Churches – Europe is so full of them because, for centuries, they were the focal points of community life, much like football and baseball stadiums are in the modern world. If you go hiking a lot in Europe, pay attention to the architecture and see if you can you pick out the different styles of the
Churches of Europe
One style you get to see rather rarely among the churches of europe is the “Romanesque” (thick walls, round arches) because it went out of fashion so long (about a 1000 years) ago. This building here (in the North German city of Goslar) once had a mighty cathedral behind it, but now is all that remains.
For most people, a church is a “real” church only if it is a Gothic church: pointed arches, stained glass windows, high steeples – but careful: many church towers, even those of “authentic” medieval Gothic churches, were only added in the 19th century during the “Gothic revival movement”.
This is true for St Lamberti in Münster, too – but the cages on the tower are authentic 16th century artefacts. They were used to expose the corpses of the proto-Communist and polygamous Anabaptists of Münster, rulers of their “New Jerusalem” from 1534 to 1535, after they were deposed and savagely slaughtered during the Siege of Münster. (Today, they would probably get a slot on MSNBC to discuss their ideas with Keith Olbermann.)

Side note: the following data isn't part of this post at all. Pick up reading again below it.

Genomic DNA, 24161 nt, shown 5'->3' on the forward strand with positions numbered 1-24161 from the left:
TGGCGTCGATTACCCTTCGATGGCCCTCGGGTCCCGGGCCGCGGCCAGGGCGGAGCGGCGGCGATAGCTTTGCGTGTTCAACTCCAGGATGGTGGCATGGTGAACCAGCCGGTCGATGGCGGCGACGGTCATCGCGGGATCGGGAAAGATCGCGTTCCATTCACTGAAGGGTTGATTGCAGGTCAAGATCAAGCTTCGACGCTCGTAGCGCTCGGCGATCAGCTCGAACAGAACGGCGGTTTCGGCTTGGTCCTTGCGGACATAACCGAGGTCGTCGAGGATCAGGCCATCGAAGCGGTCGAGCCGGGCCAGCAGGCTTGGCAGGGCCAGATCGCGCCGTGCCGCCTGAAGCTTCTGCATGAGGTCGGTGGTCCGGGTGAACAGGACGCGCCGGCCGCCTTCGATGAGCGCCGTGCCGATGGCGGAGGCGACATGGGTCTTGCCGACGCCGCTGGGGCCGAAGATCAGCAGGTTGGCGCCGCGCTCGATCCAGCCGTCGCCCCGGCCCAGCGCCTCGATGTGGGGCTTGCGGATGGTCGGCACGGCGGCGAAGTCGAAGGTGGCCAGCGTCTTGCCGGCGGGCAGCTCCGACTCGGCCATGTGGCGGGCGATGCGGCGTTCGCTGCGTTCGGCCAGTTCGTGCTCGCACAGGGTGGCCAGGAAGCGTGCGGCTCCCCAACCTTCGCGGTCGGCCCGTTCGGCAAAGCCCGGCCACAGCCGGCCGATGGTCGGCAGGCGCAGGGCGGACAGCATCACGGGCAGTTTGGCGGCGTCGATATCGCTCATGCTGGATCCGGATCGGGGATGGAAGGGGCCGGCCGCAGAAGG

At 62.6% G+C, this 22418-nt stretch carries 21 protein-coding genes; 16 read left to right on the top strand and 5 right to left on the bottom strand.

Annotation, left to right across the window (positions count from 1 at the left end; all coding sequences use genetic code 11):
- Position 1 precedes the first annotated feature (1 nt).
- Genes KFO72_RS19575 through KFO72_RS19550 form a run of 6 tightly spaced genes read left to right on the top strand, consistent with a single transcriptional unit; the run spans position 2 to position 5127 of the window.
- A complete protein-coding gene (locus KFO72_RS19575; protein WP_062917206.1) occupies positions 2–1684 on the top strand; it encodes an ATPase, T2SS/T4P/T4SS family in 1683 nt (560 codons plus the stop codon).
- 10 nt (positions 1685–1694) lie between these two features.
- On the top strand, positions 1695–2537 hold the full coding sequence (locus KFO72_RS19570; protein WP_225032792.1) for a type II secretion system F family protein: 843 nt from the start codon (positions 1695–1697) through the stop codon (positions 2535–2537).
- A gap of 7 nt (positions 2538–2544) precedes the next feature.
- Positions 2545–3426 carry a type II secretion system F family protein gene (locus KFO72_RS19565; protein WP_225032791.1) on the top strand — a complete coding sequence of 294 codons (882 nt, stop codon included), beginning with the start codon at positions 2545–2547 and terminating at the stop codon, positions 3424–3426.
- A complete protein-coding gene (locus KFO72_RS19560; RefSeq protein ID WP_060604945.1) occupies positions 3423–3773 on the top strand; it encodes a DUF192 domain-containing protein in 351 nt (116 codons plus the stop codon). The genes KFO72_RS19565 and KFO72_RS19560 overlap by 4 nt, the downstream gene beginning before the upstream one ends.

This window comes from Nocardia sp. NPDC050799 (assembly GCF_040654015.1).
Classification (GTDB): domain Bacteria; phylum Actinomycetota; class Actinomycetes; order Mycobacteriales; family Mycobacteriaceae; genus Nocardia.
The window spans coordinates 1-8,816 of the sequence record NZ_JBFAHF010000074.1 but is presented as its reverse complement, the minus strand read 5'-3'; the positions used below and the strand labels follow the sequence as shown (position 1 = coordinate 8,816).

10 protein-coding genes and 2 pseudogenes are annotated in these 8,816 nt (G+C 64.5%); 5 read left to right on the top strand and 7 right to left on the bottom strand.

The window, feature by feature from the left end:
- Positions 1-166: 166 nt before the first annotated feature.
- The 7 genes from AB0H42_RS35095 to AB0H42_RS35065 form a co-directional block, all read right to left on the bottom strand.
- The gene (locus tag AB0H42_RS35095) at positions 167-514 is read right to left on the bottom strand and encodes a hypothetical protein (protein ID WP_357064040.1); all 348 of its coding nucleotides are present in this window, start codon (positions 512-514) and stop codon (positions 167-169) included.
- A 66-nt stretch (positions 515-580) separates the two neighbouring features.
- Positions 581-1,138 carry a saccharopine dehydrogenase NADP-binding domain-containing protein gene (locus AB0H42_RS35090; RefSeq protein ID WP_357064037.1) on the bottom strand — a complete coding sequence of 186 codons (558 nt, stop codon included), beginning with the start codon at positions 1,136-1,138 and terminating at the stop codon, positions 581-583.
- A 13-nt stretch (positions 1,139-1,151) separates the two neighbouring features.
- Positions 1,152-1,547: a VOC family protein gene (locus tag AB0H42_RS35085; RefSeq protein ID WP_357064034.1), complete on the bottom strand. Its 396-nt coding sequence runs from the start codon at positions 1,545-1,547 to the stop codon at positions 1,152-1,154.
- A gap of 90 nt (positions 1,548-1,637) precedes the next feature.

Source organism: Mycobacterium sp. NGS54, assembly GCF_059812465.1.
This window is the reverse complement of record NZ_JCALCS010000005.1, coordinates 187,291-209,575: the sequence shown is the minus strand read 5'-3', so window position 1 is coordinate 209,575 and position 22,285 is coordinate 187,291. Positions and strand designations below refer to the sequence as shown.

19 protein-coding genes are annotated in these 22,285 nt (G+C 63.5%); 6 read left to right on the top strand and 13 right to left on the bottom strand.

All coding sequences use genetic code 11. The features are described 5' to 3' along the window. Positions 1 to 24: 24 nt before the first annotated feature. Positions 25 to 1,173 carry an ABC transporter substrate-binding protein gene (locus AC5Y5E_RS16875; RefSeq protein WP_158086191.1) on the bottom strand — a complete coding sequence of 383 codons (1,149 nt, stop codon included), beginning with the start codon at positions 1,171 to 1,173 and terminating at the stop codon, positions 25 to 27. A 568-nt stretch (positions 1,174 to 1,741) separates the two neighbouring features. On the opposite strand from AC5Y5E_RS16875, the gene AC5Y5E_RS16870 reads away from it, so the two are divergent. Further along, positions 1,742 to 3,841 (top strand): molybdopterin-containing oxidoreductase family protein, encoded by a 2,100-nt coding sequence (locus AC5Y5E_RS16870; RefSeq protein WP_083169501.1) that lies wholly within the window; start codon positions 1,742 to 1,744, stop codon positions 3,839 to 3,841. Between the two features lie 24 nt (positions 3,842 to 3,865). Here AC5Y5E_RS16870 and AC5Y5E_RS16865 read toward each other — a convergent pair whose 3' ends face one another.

The only European country that never really fell for the Gothic style is Italy. Instead, they developed their own, highly distinctive medieval church architecture of which Genoa Cathedral is a good example.
Around the middle of the last millennium, Gothic churches of Europe rather quickly went out of fashion – so quickly in fact that many of the later Gothic churches were never completed (see Münster) – and round, classical shapes became all the architectural rage again. The basilica of the Escorial monastery near Madrid can serve as an example.
Even in Europe, however, not everything which looks splendidly “old worldly” is the “real thing”. Construction works for the Almudena Cathedral in Madrid, for example, only started in the 19th century and were completed in 1993. Your own home may well be older than that. (Although it is, probably, slightly less grand.)
If you look closely at Madrid Cathedral, you can spot influences from many different periods and, indeed, cultures – this is true for nearly all churches that were built in the last 200 years.
Eastern and oriental influences are particularly strong in the Alpine region.
But truly great works of art are not inspired by other art, but by something that only the artist himself could identify – and perhaps not even he. All new styles of art, after all, must start from somewhere and have been “invented” by an inspired individual …..
…. and who knows, maybe one day, all new buildings – city halls, commercial centers, office blocks – will look like this?